Cancelling deliveries could push suppliers into bankruptcy and risk thousands of jobs

Cancelling deliveries could push suppliers into bankruptcy and risk thousands of jobs

At this time of crisis it's critically important that apparel brands and retailers avoid taking any drastic action that could sink the entire supply chain, writes Rick Helfenbein.

William Golding's novel 'Lord of the Flies' depicts the struggle between a structured civilisation and the degradation of societal norms caused by an unusual circumstance and unstructured leadership. As global retailers and brands cross the coronavirus bridge from an orderly supply chain to one filled with chaos, we must remember that the end of the 'Lord of the Flies' story was a return to normalisation.

The community goal for all retailers and brands should be one that reconciles the coronavirus store closures with one that protects the supply chains upon which they were built. In current panic mode, if we stray from that goal, we will inadvertently destroy our beloved resources. Should that occur, then the prospect for a quick recovery will be far less than anyone can imagine.

The absolute worst thing that our industry can do right now is invoke a force majeure. This action is akin to a painful and poisonous pill; one that will ultimately kill the industry dead. Cancelling any delivery has the downstream prospect of pushing suppliers into bankruptcy. Surely you can think of other ways to deal with this crisis – including delay of product, discounting and creative financing.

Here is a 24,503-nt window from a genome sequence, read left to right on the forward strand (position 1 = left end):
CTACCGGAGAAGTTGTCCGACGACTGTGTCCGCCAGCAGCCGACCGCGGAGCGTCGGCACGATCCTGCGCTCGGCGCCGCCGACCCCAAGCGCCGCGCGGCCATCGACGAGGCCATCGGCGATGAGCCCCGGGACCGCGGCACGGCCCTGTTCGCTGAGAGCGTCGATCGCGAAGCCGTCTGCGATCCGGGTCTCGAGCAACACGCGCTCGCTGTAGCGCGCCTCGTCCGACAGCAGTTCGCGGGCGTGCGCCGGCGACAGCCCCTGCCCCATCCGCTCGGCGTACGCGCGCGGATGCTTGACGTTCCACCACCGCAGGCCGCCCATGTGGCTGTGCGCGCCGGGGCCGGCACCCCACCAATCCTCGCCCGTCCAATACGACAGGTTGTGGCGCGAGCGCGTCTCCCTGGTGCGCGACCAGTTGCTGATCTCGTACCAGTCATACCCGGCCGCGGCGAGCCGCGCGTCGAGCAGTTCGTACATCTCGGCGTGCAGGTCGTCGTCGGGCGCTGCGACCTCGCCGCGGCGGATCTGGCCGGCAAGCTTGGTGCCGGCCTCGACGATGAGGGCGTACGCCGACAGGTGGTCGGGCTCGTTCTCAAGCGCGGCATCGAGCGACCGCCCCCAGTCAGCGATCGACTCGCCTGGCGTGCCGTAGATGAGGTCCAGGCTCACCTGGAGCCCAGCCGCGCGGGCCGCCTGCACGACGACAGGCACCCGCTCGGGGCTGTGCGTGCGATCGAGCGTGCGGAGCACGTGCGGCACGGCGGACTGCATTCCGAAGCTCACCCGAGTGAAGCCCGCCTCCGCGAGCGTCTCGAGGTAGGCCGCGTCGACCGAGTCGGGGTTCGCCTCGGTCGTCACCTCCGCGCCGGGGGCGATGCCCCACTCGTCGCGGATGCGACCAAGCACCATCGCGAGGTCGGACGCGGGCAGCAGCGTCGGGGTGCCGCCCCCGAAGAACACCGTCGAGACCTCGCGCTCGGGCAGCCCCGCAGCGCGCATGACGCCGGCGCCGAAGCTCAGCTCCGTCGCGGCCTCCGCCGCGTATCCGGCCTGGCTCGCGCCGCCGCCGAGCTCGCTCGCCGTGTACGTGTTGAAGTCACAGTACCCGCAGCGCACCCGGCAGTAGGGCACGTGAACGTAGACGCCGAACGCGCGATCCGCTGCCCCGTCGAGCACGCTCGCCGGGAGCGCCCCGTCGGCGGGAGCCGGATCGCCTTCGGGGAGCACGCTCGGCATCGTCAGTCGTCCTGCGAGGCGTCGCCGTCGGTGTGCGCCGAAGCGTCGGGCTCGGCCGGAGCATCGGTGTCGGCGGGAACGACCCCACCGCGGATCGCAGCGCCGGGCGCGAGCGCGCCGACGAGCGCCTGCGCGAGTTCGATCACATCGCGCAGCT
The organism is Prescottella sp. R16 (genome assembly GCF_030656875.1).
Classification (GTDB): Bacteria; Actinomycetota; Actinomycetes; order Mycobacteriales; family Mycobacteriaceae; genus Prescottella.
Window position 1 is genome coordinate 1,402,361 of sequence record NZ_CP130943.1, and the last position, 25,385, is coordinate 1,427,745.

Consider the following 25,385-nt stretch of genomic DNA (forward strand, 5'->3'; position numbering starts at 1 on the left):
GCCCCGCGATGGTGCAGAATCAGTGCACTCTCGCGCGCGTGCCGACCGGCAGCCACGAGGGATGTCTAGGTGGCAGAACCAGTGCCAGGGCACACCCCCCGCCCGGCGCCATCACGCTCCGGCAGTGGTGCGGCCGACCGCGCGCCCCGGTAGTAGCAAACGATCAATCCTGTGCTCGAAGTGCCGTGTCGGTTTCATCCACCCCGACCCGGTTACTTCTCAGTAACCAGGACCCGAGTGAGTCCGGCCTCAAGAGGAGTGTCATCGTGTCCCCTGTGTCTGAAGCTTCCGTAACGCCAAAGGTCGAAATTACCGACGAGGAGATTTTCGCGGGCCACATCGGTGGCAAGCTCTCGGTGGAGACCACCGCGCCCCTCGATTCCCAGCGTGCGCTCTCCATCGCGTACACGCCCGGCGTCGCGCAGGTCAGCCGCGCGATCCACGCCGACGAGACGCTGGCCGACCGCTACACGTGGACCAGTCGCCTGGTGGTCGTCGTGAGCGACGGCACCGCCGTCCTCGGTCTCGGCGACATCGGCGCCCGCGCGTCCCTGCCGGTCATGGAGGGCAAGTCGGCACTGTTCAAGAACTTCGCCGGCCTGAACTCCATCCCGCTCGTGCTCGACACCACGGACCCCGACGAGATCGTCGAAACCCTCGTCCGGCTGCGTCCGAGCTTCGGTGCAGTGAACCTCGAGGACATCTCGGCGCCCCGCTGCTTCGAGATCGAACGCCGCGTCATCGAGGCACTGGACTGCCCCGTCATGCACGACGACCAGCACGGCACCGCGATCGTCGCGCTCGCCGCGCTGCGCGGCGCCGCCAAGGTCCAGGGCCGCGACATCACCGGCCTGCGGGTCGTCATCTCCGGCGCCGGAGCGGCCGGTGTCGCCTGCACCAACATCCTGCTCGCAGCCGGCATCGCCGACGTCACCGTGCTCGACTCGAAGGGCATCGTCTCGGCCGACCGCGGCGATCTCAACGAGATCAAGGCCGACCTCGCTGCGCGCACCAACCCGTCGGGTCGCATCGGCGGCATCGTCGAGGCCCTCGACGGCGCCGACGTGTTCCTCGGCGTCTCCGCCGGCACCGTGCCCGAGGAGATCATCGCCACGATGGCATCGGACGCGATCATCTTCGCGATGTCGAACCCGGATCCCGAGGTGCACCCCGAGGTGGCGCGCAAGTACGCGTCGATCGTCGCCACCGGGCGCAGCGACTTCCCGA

Looking at the 2019 apparel sourcing matrix for the United States (in SME), one can easily see where individual country exposure resides:

Country Share of US imports
China 40.0%
TOTAL80% of America’s apparel product comes from 8 countries

For this spring season, with 40% of all apparel coming from China, our supply chain simply snapped. Most of the product arrived just in time for customers to leave or for stores to be closed.

Right now – and with critical importance – it is necessary for global buyers to understand inventory methodology when reacting to overseas purchases. The actions that they take (individually or collectively) will ultimately impact the entire future of our industry. If the financial noose is pulled too tight, then the chance for a prompt recovery will be choked off. 

Force majuere – a clause in a contract that frees parties from liability or obligation when an extraordinary event or unforeseeable circumstance, such as coronavirus, occurs that is beyond their control – is the worst possible tool for any buyer to use. And anyone who even considers that implementation, needs to understand the ramifications of claiming a cancellation relating to an unavoidable catastrophic event.

If this method is utilised, it technically forces an order to be pulled from the factory log. As soon as that happens, the banks may be required to swoop in with a potential order for bankruptcy. This particular outcome is, of course, determined by the liquidity of the facility at risk. Most in our industry already know that the factories that we utilise are often (financially) run as hand-to-mouth enterprises, and bankruptcy probably means closure. Further to that unfortunate realisation, the incredible human consequence of factory workers losing their lifeline of food and housing is just hard to imagine.